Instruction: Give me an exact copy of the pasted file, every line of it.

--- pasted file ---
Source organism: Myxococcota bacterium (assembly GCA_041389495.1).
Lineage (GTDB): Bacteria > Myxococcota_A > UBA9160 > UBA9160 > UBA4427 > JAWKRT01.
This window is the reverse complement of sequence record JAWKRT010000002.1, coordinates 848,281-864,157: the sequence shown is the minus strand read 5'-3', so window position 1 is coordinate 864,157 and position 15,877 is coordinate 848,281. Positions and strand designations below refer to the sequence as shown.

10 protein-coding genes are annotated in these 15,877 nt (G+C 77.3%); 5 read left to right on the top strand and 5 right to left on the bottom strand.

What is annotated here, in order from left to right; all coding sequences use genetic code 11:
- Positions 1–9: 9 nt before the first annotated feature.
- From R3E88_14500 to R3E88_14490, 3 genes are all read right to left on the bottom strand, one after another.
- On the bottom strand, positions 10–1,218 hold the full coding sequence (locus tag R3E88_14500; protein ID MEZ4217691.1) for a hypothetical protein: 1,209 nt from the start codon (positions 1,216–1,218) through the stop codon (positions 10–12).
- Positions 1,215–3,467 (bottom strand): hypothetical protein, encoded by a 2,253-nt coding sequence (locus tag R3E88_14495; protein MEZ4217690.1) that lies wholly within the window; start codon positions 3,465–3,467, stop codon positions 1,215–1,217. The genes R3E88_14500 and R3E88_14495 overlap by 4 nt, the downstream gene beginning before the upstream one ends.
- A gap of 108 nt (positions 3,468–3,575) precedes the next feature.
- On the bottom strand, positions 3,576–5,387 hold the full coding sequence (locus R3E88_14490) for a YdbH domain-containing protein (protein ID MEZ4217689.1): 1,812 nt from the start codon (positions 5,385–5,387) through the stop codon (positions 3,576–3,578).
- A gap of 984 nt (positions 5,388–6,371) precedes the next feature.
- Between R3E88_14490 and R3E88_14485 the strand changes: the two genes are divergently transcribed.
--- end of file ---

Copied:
Source organism: Myxococcota bacterium (assembly GCA_041389495.1).
Lineage (GTDB): Bacteria > Myxococcota_A > UBA9160 > UBA9160 > UBA4427 > JAWKRT01.
This window is the reverse complement of sequence record JAWKRT010000002.1, coordinates 848,281-864,157: the sequence shown is the minus strand read 5'-3', so window position 1 is coordinate 864,157 and position 15,877 is coordinate 848,281. Positions and strand designations below refer to the sequence as shown.

10 protein-coding genes are annotated in these 15,877 nt (G+C 77.3%); 5 read left to right on the top strand and 5 right to left on the bottom strand.

What is annotated here, in order from left to right; all coding sequences use genetic code 11:
- Positions 1–9: 9 nt before the first annotated feature.
- From R3E88_14500 to R3E88_14490, 3 genes are all read right to left on the bottom strand, one after another.
- On the bottom strand, positions 10–1,218 hold the full coding sequence (locus tag R3E88_14500; protein ID MEZ4217691.1) for a hypothetical protein: 1,209 nt from the start codon (positions 1,216–1,218) through the stop codon (positions 10–12).
- Positions 1,215–3,467 (bottom strand): hypothetical protein, encoded by a 2,253-nt coding sequence (locus tag R3E88_14495; protein MEZ4217690.1) that lies wholly within the window; start codon positions 3,465–3,467, stop codon positions 1,215–1,217. The genes R3E88_14500 and R3E88_14495 overlap by 4 nt, the downstream gene beginning before the upstream one ends.
- A gap of 108 nt (positions 3,468–3,575) precedes the next feature.
- On the bottom strand, positions 3,576–5,387 hold the full coding sequence (locus R3E88_14490) for a YdbH domain-containing protein (protein ID MEZ4217689.1): 1,812 nt from the start codon (positions 5,385–5,387) through the stop codon (positions 3,576–3,578).
- A gap of 984 nt (positions 5,388–6,371) precedes the next feature.
- Between R3E88_14490 and R3E88_14485 the strand changes: the two genes are divergently transcribed.